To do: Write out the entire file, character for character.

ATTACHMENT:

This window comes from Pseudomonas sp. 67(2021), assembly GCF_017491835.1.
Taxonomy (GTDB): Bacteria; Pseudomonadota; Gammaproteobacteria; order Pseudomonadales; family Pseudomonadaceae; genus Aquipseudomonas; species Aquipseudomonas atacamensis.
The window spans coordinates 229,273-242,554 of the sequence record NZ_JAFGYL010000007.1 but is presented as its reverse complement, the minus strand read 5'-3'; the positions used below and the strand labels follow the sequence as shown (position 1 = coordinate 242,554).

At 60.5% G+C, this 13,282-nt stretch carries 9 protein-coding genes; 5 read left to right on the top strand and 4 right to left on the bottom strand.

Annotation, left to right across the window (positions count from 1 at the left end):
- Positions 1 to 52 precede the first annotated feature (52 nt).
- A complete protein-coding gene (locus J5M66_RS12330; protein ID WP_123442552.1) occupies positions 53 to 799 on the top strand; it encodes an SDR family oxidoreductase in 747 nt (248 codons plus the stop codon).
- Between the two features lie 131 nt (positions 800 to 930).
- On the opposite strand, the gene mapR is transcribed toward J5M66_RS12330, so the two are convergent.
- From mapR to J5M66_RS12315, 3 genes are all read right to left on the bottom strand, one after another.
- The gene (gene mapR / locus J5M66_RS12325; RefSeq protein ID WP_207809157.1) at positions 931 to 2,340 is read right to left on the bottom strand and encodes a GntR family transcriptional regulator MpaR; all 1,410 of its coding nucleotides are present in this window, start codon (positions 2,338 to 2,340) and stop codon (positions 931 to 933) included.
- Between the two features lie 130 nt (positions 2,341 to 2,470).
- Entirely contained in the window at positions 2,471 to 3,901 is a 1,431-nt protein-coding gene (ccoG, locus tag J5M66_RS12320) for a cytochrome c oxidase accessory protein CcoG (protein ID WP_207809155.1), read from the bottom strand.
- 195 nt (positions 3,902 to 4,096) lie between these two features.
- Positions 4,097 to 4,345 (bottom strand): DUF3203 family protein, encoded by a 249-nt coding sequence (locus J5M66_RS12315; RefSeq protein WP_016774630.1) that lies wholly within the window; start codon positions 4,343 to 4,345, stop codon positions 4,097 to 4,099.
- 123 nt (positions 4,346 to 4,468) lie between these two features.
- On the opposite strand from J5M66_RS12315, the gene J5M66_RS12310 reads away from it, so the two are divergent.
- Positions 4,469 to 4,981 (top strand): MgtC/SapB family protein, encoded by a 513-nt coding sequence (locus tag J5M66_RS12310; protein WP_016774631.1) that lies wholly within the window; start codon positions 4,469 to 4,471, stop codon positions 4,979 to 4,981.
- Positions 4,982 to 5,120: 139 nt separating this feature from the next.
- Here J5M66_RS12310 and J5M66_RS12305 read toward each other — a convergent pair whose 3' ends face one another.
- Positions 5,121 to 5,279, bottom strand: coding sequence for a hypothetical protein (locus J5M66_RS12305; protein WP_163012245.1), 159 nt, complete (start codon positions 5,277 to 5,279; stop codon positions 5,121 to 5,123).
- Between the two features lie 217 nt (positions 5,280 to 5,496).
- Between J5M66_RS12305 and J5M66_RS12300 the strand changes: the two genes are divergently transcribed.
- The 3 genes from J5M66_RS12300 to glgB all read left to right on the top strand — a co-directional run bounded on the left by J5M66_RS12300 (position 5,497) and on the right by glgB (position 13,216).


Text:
This window comes from Pseudomonas sp. 67(2021), assembly GCF_017491835.1.
Taxonomy (GTDB): Bacteria; Pseudomonadota; Gammaproteobacteria; order Pseudomonadales; family Pseudomonadaceae; genus Aquipseudomonas; species Aquipseudomonas atacamensis.
The window spans coordinates 229,273-242,554 of the sequence record NZ_JAFGYL010000007.1 but is presented as its reverse complement, the minus strand read 5'-3'; the positions used below and the strand labels follow the sequence as shown (position 1 = coordinate 242,554).

At 60.5% G+C, this 13,282-nt stretch carries 9 protein-coding genes; 5 read left to right on the top strand and 4 right to left on the bottom strand.

Annotation, left to right across the window (positions count from 1 at the left end):
- Positions 1 to 52 precede the first annotated feature (52 nt).
- A complete protein-coding gene (locus J5M66_RS12330; protein ID WP_123442552.1) occupies positions 53 to 799 on the top strand; it encodes an SDR family oxidoreductase in 747 nt (248 codons plus the stop codon).
- Between the two features lie 131 nt (positions 800 to 930).
- On the opposite strand, the gene mapR is transcribed toward J5M66_RS12330, so the two are convergent.
- From mapR to J5M66_RS12315, 3 genes are all read right to left on the bottom strand, one after another.
- The gene (gene mapR / locus J5M66_RS12325; RefSeq protein ID WP_207809157.1) at positions 931 to 2,340 is read right to left on the bottom strand and encodes a GntR family transcriptional regulator MpaR; all 1,410 of its coding nucleotides are present in this window, start codon (positions 2,338 to 2,340) and stop codon (positions 931 to 933) included.
- Between the two features lie 130 nt (positions 2,341 to 2,470).
- Entirely contained in the window at positions 2,471 to 3,901 is a 1,431-nt protein-coding gene (ccoG, locus tag J5M66_RS12320) for a cytochrome c oxidase accessory protein CcoG (protein ID WP_207809155.1), read from the bottom strand.
- 195 nt (positions 3,902 to 4,096) lie between these two features.
- Positions 4,097 to 4,345 (bottom strand): DUF3203 family protein, encoded by a 249-nt coding sequence (locus J5M66_RS12315; RefSeq protein WP_016774630.1) that lies wholly within the window; start codon positions 4,343 to 4,345, stop codon positions 4,097 to 4,099.
- 123 nt (positions 4,346 to 4,468) lie between these two features.
- On the opposite strand from J5M66_RS12315, the gene J5M66_RS12310 reads away from it, so the two are divergent.
- Positions 4,469 to 4,981 (top strand): MgtC/SapB family protein, encoded by a 513-nt coding sequence (locus tag J5M66_RS12310; protein WP_016774631.1) that lies wholly within the window; start codon positions 4,469 to 4,471, stop codon positions 4,979 to 4,981.
- Positions 4,982 to 5,120: 139 nt separating this feature from the next.
- Here J5M66_RS12310 and J5M66_RS12305 read toward each other — a convergent pair whose 3' ends face one another.
- Positions 5,121 to 5,279, bottom strand: coding sequence for a hypothetical protein (locus J5M66_RS12305; protein WP_163012245.1), 159 nt, complete (start codon positions 5,277 to 5,279; stop codon positions 5,121 to 5,123).
- Between the two features lie 217 nt (positions 5,280 to 5,496).
- Between J5M66_RS12305 and J5M66_RS12300 the strand changes: the two genes are divergently transcribed.
- The 3 genes from J5M66_RS12300 to glgB all read left to right on the top strand — a co-directional run bounded on the left by J5M66_RS12300 (position 5,497) and on the right by glgB (position 13,216).